News | March 12, 2014

New Data Support Use of iRhythm’s ZIO Service to Identify Cardiac Arrhythmias in Stroke and TIA Patients

March 12, 2014 — iRhythm Technologies Inc., a healthcare information services company, announced that new study data support the use of its ZIO Service to help identify underlying cardiac arrhythmias in patients who have had a stroke or transient ischemic attack (TIA). The ZIO Service enables long-term continuous monitoring — using a noninvasive, small, wearable patch — to detect sporadic heart rhythm disturbances, including atrial fibrillation (AF), which is associated with an increased risk of stroke. The new findings were presented in an abstract Wednesday at the International Stroke Conference 2014 in San Diego, Calif.

“Physicians need to know if stroke or TIA patients have an underlying cardiac arrhythmia, which may have caused their neurological event, as this will impact treatment to help prevent a recurrence,” said Maarten Lansberg, M.D., Ph.D., study author and assistant professor of neurology and neurology sciences at the Stanford University Medical Center. “Current cardiac monitoring options are limited in their ability to capture arrhythmias, and can be difficult for patients to use or tolerate. Our findings showed that the ZIO Patch was worn by stroke and TIA patients for long periods of time, and that it identified a significant number of arrhythmia events that would have been missed by traditional Holter monitors, due to their shorter wear times.”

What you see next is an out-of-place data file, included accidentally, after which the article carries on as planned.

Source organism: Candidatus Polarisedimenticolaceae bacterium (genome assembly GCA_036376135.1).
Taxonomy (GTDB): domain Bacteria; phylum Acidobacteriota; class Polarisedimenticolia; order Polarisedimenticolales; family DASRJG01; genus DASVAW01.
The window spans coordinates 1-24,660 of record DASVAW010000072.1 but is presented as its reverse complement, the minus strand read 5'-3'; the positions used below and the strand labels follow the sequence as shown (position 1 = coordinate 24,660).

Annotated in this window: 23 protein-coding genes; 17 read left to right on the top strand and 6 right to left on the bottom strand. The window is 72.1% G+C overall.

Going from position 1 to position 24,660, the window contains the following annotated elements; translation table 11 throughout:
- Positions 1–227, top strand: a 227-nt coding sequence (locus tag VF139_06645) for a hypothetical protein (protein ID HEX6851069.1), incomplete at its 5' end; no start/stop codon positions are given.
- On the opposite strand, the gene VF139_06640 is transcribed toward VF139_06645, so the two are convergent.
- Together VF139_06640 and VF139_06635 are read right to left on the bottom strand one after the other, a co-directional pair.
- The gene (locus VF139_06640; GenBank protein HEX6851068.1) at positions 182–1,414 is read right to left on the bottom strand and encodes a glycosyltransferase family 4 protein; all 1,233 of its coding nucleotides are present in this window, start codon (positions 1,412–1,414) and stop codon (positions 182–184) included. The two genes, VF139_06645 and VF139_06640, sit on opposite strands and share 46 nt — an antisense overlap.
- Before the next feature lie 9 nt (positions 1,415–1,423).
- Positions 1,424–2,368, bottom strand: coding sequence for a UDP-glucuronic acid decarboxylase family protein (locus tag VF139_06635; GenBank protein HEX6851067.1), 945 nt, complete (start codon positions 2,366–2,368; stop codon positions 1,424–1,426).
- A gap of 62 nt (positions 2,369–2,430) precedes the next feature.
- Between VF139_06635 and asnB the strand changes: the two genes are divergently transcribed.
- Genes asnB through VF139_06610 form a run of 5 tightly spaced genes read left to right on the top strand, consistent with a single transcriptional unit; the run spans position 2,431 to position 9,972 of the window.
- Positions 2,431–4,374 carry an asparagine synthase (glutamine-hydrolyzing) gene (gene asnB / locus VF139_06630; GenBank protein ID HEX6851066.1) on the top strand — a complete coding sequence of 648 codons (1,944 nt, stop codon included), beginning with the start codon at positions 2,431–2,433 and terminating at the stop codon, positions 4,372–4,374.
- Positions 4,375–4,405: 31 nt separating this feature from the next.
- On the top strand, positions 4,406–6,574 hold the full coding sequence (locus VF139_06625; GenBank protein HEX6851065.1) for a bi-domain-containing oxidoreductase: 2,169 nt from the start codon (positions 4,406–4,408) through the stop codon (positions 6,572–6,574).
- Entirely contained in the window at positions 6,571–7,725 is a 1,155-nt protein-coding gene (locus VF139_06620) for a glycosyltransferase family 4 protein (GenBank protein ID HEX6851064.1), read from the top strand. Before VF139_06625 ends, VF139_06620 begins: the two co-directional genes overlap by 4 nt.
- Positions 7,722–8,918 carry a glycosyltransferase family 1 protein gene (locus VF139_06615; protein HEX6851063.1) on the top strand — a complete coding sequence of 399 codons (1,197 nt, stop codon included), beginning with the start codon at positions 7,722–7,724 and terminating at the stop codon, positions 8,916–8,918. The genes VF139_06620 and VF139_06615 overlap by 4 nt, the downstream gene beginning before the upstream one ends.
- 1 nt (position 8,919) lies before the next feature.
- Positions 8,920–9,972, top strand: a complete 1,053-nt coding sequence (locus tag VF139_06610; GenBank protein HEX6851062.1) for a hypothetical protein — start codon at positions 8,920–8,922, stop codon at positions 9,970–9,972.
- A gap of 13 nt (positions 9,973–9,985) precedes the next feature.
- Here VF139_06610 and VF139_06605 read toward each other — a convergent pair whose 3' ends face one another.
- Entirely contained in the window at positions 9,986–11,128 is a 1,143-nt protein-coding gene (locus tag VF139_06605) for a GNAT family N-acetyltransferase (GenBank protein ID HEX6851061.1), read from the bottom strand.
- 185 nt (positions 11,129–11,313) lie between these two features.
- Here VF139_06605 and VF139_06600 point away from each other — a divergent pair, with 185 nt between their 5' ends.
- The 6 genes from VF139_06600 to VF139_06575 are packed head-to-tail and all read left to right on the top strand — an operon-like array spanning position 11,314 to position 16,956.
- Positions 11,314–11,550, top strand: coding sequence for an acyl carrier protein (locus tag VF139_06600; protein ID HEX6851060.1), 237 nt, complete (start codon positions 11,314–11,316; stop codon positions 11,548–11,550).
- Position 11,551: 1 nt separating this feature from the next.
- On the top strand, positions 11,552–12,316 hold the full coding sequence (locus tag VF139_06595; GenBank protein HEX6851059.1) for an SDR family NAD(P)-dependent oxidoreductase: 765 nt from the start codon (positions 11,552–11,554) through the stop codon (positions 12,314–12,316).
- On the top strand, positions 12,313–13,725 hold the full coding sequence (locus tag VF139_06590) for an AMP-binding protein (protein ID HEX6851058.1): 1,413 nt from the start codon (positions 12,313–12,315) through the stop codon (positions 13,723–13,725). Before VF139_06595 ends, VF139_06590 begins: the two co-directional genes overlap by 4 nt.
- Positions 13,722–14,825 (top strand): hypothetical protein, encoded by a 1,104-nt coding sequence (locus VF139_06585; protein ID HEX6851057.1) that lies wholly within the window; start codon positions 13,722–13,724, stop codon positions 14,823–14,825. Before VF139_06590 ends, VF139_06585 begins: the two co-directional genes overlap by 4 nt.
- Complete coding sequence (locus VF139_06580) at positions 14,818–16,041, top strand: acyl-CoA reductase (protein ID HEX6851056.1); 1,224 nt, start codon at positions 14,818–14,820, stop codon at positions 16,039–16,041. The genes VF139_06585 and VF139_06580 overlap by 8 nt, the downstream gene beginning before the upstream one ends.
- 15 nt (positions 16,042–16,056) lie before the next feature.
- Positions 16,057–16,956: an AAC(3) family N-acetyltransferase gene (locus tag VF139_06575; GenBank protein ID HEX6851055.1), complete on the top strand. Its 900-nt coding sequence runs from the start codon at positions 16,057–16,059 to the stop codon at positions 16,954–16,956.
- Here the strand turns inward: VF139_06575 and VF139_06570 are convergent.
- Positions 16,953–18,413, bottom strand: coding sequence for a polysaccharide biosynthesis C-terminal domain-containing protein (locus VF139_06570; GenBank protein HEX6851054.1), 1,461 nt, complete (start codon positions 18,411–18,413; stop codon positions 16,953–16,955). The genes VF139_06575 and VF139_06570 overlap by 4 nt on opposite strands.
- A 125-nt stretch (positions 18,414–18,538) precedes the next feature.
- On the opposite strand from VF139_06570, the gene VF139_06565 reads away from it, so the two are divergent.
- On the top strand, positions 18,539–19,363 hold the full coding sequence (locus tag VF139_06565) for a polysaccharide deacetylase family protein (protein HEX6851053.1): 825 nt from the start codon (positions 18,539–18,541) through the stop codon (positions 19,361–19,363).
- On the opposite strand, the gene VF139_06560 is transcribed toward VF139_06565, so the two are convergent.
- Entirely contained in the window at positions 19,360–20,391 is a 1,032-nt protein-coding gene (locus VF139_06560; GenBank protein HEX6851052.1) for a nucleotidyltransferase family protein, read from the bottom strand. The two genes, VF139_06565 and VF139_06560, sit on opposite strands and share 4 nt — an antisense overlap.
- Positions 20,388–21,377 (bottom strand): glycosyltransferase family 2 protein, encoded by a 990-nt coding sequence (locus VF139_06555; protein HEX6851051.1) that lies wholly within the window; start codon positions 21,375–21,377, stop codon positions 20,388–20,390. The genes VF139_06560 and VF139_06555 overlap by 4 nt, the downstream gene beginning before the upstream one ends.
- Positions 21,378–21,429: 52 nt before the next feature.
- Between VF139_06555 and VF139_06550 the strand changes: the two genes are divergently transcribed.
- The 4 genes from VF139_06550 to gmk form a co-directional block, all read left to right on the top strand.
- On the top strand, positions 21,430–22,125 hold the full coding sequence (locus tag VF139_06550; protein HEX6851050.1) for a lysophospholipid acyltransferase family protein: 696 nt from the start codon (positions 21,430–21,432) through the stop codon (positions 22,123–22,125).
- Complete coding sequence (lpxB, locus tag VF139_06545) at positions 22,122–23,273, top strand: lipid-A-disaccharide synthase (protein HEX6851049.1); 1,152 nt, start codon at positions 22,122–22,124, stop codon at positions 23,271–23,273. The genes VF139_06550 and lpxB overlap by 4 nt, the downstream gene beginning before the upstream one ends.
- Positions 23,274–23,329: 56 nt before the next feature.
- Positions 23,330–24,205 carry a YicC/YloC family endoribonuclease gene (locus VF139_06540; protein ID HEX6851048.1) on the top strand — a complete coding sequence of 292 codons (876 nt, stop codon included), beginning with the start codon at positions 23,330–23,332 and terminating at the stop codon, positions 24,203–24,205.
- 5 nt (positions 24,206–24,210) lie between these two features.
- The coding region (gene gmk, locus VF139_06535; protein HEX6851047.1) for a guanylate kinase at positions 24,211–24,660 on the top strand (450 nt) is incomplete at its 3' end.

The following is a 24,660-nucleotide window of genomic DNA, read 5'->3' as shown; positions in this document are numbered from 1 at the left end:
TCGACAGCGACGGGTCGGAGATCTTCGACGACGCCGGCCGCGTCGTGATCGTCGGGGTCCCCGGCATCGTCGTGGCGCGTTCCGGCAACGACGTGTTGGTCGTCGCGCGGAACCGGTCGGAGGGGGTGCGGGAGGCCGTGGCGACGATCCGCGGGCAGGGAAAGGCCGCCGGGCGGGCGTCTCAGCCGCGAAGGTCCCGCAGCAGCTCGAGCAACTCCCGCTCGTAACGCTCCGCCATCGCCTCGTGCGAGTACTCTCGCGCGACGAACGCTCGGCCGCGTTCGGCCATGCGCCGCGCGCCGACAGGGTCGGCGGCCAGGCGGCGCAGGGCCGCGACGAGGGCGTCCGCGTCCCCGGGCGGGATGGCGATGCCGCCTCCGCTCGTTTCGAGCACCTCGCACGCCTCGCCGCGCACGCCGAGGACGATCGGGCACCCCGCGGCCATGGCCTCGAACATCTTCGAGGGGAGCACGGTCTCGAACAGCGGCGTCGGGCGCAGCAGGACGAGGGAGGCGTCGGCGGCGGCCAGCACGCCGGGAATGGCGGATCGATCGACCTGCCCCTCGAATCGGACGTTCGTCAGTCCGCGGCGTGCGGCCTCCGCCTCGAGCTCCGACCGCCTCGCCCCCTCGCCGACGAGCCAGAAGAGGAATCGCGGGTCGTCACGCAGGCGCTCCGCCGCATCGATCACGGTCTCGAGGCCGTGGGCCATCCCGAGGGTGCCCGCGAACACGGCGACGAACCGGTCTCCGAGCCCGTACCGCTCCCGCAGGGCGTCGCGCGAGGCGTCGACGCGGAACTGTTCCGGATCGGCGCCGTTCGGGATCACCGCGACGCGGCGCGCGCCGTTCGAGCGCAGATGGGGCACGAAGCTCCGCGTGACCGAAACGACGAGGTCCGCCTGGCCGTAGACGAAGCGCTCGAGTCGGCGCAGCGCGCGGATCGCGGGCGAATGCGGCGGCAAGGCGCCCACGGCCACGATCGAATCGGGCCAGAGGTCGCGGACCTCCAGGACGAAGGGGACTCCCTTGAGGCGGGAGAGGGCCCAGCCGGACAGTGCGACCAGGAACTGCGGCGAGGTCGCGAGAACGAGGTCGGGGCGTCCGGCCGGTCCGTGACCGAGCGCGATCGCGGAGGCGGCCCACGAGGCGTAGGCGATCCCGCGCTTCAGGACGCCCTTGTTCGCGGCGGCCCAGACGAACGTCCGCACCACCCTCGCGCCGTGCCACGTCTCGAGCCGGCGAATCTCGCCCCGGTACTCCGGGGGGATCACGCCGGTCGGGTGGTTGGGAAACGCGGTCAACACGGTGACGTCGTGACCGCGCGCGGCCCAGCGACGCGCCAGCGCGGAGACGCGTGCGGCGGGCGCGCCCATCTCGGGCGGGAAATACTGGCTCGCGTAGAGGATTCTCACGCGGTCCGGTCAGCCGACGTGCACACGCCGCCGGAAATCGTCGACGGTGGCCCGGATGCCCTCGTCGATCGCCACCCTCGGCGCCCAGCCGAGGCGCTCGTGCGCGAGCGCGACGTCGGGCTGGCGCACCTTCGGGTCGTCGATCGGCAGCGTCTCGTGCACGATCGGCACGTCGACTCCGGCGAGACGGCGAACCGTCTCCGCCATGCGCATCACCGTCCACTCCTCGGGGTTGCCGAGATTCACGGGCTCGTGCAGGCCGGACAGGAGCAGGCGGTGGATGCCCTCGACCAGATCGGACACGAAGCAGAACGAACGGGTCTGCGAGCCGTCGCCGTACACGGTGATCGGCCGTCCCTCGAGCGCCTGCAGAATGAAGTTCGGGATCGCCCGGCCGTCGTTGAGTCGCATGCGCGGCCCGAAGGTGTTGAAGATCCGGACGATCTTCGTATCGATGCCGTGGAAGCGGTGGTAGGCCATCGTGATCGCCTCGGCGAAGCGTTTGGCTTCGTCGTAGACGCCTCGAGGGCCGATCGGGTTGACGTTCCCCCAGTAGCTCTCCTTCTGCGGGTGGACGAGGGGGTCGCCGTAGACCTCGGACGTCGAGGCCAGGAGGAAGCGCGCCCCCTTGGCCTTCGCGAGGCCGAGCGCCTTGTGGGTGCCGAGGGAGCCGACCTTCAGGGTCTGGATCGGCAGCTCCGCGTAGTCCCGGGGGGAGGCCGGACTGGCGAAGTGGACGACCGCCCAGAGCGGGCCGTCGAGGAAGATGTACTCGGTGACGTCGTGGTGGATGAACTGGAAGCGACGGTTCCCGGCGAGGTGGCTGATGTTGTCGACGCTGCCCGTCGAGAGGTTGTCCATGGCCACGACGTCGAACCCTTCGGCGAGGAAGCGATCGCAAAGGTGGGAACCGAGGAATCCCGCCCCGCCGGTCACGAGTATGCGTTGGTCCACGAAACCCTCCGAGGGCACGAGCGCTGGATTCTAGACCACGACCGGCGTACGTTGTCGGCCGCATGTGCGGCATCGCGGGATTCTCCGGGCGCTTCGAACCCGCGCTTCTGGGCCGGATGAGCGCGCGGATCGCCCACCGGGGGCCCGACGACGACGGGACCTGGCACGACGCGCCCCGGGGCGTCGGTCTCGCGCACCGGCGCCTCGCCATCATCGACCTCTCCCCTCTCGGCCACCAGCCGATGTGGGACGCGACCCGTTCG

For the study, Stanford researchers analyzed data for 1,171 patients who wore the ZIO Patch to detect potential heart arrhythmias following a stroke or TIA. They found that patients wore the monitor for an average of 10.9 days, which is significantly longer than the 24-48 hours for which the traditional Holter monitor is typically worn. Symptomatic and asymptomatic AF was found in 4.8% of all reports and supraventricular tachycardia (SVT) — a broader category of atrial arrhythmias excluding AF — was present in 51% of records. Further, in one out of seven patients (14.3%), the first case of paroxysmal atrial fibrillation (PAF) occurred more than 48 hours after the start of monitoring, meaning it would have been missed by the Holter monitor.

For more information: www.irhythmtech.com

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